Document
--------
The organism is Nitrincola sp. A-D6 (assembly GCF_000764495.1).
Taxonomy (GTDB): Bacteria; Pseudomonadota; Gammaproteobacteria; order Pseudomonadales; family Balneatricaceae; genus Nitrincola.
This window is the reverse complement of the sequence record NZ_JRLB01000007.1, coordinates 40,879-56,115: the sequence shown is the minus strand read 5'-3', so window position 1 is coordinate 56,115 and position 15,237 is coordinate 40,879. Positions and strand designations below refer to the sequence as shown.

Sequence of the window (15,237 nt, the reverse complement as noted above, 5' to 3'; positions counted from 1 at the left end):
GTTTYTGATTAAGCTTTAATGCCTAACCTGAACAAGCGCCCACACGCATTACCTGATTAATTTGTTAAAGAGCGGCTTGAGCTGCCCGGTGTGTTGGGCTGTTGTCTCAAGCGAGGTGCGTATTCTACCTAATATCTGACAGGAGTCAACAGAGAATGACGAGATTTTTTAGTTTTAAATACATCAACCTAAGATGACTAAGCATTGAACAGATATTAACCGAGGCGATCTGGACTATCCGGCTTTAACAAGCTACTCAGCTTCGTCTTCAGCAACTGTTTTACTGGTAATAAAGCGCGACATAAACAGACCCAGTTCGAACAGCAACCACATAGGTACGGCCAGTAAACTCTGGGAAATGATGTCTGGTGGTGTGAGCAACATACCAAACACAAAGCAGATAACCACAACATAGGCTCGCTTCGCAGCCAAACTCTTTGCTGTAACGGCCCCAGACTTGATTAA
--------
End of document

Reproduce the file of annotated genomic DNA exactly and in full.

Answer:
The organism is Nitrincola sp. A-D6 (assembly GCF_000764495.1).
Taxonomy (GTDB): Bacteria; Pseudomonadota; Gammaproteobacteria; order Pseudomonadales; family Balneatricaceae; genus Nitrincola.
This window is the reverse complement of the sequence record NZ_JRLB01000007.1, coordinates 40,879-56,115: the sequence shown is the minus strand read 5'-3', so window position 1 is coordinate 56,115 and position 15,237 is coordinate 40,879. Positions and strand designations below refer to the sequence as shown.

Sequence of the window (15,237 nt, the reverse complement as noted above, 5' to 3'; positions counted from 1 at the left end):
GTTTYTGATTAAGCTTTAATGCCTAACCTGAACAAGCGCCCACACGCATTACCTGATTAATTTGTTAAAGAGCGGCTTGAGCTGCCCGGTGTGTTGGGCTGTTGTCTCAAGCGAGGTGCGTATTCTACCTAATATCTGACAGGAGTCAACAGAGAATGACGAGATTTTTTAGTTTTAAATACATCAACCTAAGATGACTAAGCATTGAACAGATATTAACCGAGGCGATCTGGACTATCCGGCTTTAACAAGCTACTCAGCTTCGTCTTCAGCAACTGTTTTACTGGTAATAAAGCGCGACATAAACAGACCCAGTTCGAACAGCAACCACATAGGTACGGCCAGTAAACTCTGGGAAATGATGTCTGGTGGTGTGAGCAACATACCAAACACAAAGCAGATAACCACAACATAGGCTCGCTTCGCAGCCAAACTCTTTGCTGTAACGGCCCCAGACTTGATTAA